US Rips Turkey for Squeezing Patriarch, Keeping Halki Seminary Closed

WASHINGTON — Almost a year after Turkey turned the ancient revered church of Aghia Sophia in Constantinople – without facing any sanctions – the US State Department said President Recep Tayyip Erdogan should stop pressuring the Ecumenical Patriarch and limiting the rights of non-Muslim minorities.

Erdogan has demanded that Greece offer more rights to Muslim Turks in northern Greece and recognize mosques still remaining in Greece from the 400-year Ottoman Occupation but won't grant the same rights to Greeks in Turkey.

It its report for 2020, the US said Turkey has “continued to restrict efforts of minority religious groups to train their clergy,” and the Greek Orthodox Halki Seminary remained closed.

Turkey's government, the statement added, continued not to recognize Ecumenical Patriarch Bartholomew I as the leader of the world’s approximately 300 million Orthodox Christians, consistent with the government’s stance that there was no legal obligation for it to do so,” said Kathimerini.

Turkey said the Patriarch was only the religious leader of the country’s Greek Orthodox minority population and will allow only Turkish citizens to vote in the Ecumenical Patriarchate’s Holy Synod or be elected Patriarch.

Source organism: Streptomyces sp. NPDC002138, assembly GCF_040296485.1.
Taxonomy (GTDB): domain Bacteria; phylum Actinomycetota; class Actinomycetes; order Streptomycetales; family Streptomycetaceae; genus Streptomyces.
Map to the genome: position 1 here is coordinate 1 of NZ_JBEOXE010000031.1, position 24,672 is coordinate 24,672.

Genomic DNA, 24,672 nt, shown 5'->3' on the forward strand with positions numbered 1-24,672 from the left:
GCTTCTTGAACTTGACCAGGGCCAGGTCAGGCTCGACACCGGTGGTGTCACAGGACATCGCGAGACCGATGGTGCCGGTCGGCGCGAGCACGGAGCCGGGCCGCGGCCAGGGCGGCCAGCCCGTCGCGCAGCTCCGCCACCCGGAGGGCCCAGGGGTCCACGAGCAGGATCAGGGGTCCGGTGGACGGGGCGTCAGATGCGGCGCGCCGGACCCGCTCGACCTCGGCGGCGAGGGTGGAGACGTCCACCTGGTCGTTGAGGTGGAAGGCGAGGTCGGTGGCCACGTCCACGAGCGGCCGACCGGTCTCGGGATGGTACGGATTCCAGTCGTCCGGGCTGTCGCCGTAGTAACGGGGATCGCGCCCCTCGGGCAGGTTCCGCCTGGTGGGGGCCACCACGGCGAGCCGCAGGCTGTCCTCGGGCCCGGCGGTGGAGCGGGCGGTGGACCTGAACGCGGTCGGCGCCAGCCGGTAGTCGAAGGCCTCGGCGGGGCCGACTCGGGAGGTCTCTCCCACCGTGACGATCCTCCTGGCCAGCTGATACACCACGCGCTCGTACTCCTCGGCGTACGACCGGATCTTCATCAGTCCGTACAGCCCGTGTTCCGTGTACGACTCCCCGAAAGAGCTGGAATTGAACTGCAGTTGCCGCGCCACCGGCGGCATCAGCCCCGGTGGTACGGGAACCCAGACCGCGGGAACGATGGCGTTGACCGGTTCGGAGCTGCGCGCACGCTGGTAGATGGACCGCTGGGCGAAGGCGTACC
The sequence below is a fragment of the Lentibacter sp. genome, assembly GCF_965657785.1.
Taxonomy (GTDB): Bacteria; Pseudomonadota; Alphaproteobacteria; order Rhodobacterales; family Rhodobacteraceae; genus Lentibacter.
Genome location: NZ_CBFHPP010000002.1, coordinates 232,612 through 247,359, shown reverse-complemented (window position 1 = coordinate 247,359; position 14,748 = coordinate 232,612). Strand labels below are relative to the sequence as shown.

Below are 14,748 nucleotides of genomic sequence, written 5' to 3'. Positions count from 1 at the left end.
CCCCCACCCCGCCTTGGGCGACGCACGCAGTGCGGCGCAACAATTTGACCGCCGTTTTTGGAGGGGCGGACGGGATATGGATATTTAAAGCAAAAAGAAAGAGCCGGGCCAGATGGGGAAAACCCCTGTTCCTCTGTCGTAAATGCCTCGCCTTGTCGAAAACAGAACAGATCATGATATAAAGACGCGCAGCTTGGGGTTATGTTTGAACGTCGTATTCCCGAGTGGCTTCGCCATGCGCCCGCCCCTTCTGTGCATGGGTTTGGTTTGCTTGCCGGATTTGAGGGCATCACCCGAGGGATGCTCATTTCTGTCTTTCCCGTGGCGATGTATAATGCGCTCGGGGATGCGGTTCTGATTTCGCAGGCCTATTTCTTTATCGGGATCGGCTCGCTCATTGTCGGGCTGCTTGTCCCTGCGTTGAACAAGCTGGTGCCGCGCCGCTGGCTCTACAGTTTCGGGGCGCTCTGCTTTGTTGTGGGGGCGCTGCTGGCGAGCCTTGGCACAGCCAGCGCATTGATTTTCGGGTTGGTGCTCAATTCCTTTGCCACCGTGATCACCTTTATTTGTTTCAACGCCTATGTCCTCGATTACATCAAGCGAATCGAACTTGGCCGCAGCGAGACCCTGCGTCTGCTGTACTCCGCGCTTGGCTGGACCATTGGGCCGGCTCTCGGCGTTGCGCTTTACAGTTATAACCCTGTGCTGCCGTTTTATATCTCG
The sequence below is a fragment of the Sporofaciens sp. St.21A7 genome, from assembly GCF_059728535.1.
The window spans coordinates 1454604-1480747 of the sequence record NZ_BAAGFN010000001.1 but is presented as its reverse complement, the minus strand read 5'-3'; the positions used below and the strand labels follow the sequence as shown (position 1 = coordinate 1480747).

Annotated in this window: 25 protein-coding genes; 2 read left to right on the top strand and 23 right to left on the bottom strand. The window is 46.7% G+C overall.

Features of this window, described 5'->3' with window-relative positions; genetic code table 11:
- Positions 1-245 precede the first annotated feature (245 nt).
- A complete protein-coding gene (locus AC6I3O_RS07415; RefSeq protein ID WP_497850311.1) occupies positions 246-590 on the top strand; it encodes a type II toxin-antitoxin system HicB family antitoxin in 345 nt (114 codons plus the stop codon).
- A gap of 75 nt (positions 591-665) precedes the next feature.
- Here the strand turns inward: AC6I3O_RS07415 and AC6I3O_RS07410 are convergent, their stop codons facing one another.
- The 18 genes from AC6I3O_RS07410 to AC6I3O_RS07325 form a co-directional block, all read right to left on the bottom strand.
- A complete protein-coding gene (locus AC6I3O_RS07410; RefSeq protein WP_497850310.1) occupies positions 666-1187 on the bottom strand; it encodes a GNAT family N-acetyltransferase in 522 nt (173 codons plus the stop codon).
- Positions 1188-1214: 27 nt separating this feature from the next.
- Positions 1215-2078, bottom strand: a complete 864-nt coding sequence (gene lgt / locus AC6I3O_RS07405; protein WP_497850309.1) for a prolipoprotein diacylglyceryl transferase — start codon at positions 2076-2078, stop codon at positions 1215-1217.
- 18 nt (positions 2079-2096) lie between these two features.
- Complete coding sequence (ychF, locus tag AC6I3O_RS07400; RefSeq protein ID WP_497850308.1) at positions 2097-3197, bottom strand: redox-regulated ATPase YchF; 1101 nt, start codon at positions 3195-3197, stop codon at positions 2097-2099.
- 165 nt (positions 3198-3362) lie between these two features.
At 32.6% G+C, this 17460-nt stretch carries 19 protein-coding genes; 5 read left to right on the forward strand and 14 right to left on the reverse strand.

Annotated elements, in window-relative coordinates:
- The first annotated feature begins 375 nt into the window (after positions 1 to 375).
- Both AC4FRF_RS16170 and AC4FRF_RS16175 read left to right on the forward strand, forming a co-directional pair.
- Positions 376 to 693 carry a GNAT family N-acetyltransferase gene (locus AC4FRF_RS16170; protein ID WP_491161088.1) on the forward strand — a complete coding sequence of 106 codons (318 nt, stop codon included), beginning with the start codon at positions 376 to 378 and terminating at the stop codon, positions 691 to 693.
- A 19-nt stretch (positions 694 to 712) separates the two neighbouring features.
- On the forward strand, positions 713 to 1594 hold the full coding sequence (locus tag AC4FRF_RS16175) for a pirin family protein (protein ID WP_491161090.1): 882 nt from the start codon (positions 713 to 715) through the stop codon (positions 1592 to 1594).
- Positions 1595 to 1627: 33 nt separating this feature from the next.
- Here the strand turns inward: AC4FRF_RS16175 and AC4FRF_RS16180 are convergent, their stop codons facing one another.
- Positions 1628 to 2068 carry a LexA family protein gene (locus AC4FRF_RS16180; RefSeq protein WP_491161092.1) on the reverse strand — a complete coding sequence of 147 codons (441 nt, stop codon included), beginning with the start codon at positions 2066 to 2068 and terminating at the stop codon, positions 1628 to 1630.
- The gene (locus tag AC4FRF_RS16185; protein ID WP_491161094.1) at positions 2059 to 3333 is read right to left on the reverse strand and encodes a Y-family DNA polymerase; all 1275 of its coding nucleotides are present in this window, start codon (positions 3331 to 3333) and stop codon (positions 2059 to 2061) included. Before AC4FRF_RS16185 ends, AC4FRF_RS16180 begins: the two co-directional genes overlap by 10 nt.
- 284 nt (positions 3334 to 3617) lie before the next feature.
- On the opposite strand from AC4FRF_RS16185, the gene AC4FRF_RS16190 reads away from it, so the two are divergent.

But it kept a practice of granting citizenship to Greek Orthodox metropolitans under the terms of the government’s 2011 interim solution intended to widen the pool of candidates eligible to become the next Patriarch.

“The government did not recognize the leadership or administrative structures of non-Muslim minorities, such as the Armenian Apostolic Patriarchate of Constantinople, the Ecumenical Patriarchate of Constantinople, and Chief Rabbinate, as legal entities, leaving them unable to buy or hold title to property or to press claims in court,” the report also continued.

Senior US officials, including the Secretary of State, called on the Turkish government to allow the reopening of Halki Seminary and for the training of clergy members from all communities in the country, but they were ignored.

Last year the Ambassador-at-Large for International Religious Freedom called for the government to keep Aghia Sophia's status as a museum but Erdogan paid no attention to that call either.


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